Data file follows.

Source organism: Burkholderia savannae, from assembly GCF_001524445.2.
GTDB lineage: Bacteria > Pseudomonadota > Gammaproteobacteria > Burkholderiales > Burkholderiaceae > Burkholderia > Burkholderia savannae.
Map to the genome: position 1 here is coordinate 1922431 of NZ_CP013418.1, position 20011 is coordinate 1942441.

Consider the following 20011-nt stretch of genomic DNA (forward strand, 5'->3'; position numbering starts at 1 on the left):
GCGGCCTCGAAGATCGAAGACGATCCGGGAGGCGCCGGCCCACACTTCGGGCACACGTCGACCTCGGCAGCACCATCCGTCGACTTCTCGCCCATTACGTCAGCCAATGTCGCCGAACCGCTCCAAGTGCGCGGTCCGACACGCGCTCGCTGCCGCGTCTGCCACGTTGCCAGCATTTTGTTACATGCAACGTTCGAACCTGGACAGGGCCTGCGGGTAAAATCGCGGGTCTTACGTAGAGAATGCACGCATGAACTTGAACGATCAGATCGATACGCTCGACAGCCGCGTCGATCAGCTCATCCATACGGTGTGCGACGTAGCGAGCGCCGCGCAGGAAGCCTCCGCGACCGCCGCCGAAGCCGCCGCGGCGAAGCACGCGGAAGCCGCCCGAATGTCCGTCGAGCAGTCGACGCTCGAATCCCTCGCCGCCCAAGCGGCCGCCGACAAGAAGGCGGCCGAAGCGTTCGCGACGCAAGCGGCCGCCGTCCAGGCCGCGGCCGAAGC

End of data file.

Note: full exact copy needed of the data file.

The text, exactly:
Source organism: Burkholderia savannae, from assembly GCF_001524445.2.
GTDB lineage: Bacteria > Pseudomonadota > Gammaproteobacteria > Burkholderiales > Burkholderiaceae > Burkholderia > Burkholderia savannae.
Map to the genome: position 1 here is coordinate 1922431 of NZ_CP013418.1, position 20011 is coordinate 1942441.

Consider the following 20011-nt stretch of genomic DNA (forward strand, 5'->3'; position numbering starts at 1 on the left):
GCGGCCTCGAAGATCGAAGACGATCCGGGAGGCGCCGGCCCACACTTCGGGCACACGTCGACCTCGGCAGCACCATCCGTCGACTTCTCGCCCATTACGTCAGCCAATGTCGCCGAACCGCTCCAAGTGCGCGGTCCGACACGCGCTCGCTGCCGCGTCTGCCACGTTGCCAGCATTTTGTTACATGCAACGTTCGAACCTGGACAGGGCCTGCGGGTAAAATCGCGGGTCTTACGTAGAGAATGCACGCATGAACTTGAACGATCAGATCGATACGCTCGACAGCCGCGTCGATCAGCTCATCCATACGGTGTGCGACGTAGCGAGCGCCGCGCAGGAAGCCTCCGCGACCGCCGCCGAAGCCGCCGCGGCGAAGCACGCGGAAGCCGCCCGAATGTCCGTCGAGCAGTCGACGCTCGAATCCCTCGCCGCCCAAGCGGCCGCCGACAAGAAGGCGGCCGAAGCGTTCGCGACGCAAGCGGCCGCCGTCCAGGCCGCGGCCGAAGC